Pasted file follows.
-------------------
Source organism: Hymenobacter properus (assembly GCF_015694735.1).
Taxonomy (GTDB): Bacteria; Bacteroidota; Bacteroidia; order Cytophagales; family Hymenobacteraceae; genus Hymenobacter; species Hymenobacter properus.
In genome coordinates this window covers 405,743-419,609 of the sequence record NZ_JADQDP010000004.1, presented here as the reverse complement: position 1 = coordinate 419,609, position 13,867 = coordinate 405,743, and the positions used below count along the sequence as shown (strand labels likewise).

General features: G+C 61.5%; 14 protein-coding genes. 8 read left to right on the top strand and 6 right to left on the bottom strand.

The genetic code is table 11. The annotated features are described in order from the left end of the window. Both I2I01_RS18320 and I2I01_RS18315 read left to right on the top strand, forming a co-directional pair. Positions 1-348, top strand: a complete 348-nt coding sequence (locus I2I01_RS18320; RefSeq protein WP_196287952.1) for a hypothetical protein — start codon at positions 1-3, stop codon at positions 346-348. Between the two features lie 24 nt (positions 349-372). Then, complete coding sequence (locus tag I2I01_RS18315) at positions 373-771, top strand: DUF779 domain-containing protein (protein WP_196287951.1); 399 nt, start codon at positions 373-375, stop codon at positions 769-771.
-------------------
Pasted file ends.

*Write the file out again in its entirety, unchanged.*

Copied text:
Source organism: Hymenobacter properus (assembly GCF_015694735.1).
Taxonomy (GTDB): Bacteria; Bacteroidota; Bacteroidia; order Cytophagales; family Hymenobacteraceae; genus Hymenobacter; species Hymenobacter properus.
In genome coordinates this window covers 405,743-419,609 of the sequence record NZ_JADQDP010000004.1, presented here as the reverse complement: position 1 = coordinate 419,609, position 13,867 = coordinate 405,743, and the positions used below count along the sequence as shown (strand labels likewise).

General features: G+C 61.5%; 14 protein-coding genes. 8 read left to right on the top strand and 6 right to left on the bottom strand.

The genetic code is table 11. The annotated features are described in order from the left end of the window. Both I2I01_RS18320 and I2I01_RS18315 read left to right on the top strand, forming a co-directional pair. Positions 1-348, top strand: a complete 348-nt coding sequence (locus I2I01_RS18320; RefSeq protein WP_196287952.1) for a hypothetical protein — start codon at positions 1-3, stop codon at positions 346-348. Between the two features lie 24 nt (positions 349-372). Then, complete coding sequence (locus tag I2I01_RS18315) at positions 373-771, top strand: DUF779 domain-containing protein (protein WP_196287951.1); 399 nt, start codon at positions 373-375, stop codon at positions 769-771.